A Cutting Edge Overview: Psoriatic Disease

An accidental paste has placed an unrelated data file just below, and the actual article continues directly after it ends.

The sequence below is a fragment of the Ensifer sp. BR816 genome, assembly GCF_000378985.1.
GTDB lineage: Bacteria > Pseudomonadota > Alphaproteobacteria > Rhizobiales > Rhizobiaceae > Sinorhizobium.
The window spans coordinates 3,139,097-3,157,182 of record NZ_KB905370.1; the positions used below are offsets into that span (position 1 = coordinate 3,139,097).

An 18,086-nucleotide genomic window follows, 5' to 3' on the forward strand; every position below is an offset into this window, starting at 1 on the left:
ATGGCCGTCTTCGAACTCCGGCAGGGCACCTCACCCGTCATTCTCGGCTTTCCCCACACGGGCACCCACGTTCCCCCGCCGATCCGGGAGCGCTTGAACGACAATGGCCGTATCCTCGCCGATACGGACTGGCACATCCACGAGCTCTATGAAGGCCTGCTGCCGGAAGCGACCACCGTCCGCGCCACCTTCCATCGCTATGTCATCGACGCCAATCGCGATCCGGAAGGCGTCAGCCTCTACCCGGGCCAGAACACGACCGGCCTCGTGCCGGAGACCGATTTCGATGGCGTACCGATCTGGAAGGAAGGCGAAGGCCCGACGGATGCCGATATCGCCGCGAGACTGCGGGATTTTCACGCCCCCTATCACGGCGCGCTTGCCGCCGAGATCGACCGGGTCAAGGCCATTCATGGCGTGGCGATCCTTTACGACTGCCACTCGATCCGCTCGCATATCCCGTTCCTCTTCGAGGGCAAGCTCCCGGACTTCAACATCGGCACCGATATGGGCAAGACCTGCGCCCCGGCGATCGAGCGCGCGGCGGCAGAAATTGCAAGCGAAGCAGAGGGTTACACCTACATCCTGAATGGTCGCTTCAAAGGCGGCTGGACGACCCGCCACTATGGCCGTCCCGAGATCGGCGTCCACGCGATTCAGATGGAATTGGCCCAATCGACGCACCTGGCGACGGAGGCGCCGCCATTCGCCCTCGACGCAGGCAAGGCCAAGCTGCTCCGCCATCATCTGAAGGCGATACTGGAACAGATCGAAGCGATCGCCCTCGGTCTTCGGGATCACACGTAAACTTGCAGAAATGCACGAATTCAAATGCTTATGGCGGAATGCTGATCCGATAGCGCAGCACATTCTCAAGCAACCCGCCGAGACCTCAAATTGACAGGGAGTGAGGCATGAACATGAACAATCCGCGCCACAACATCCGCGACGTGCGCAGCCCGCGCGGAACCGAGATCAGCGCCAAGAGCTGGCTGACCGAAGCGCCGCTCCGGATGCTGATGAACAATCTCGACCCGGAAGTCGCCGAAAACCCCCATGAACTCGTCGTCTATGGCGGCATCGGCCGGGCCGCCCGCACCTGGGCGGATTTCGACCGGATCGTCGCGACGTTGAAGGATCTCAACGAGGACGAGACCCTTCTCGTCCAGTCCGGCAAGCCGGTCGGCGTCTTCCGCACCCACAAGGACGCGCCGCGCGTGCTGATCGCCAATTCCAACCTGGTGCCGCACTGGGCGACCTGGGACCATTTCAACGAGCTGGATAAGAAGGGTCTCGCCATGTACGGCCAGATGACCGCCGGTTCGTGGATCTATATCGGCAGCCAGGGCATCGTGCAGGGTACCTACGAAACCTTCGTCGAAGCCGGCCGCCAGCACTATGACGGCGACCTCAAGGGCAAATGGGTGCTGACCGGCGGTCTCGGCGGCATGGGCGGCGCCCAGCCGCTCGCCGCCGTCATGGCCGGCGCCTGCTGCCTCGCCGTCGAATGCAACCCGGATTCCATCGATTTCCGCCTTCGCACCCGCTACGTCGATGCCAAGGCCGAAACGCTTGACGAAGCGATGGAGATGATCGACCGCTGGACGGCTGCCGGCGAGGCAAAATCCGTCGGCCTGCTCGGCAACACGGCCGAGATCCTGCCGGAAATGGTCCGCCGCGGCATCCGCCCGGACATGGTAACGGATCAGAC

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Psoriasis is a lifelong skin disease, affecting about 2% of the global population. Generalized involvement of the body (erythroderma), extensive pustular lesions, and an associated arthritis known as psoriatic arthritis (PsA) are severe complications of psoriasis. Genetic, immunologic, and environmental factors contribute to its pathogenesis. A complete understanding of the pathogenesis of psoriasis and psoriatic arthritis is lacking. Cytokines, chemokines, adhesion molecules, growth factors like NGF, neuropeptides, and T cell receptors all act in an integrated way to evolve into unique inflammatory and proliferative processes typical of psoriasis and PsA. Management of psoriasis requires exemplary skin care along with careful monitoring of arrays of comorbidities which includes arthritis and coronary artery disease. In many ways, psoriasis can be considered a model autoimmune disease. This statement itself is ironic considering that it was not recognized as immune mediated until relatively recently. Fortunately, the immunobiology has made enormous strides and there are now excellent therapeutic options for patients. In this thematic review, we have attempted to provide summaries of not only basic science and clinical research, but also an overview of future research directions.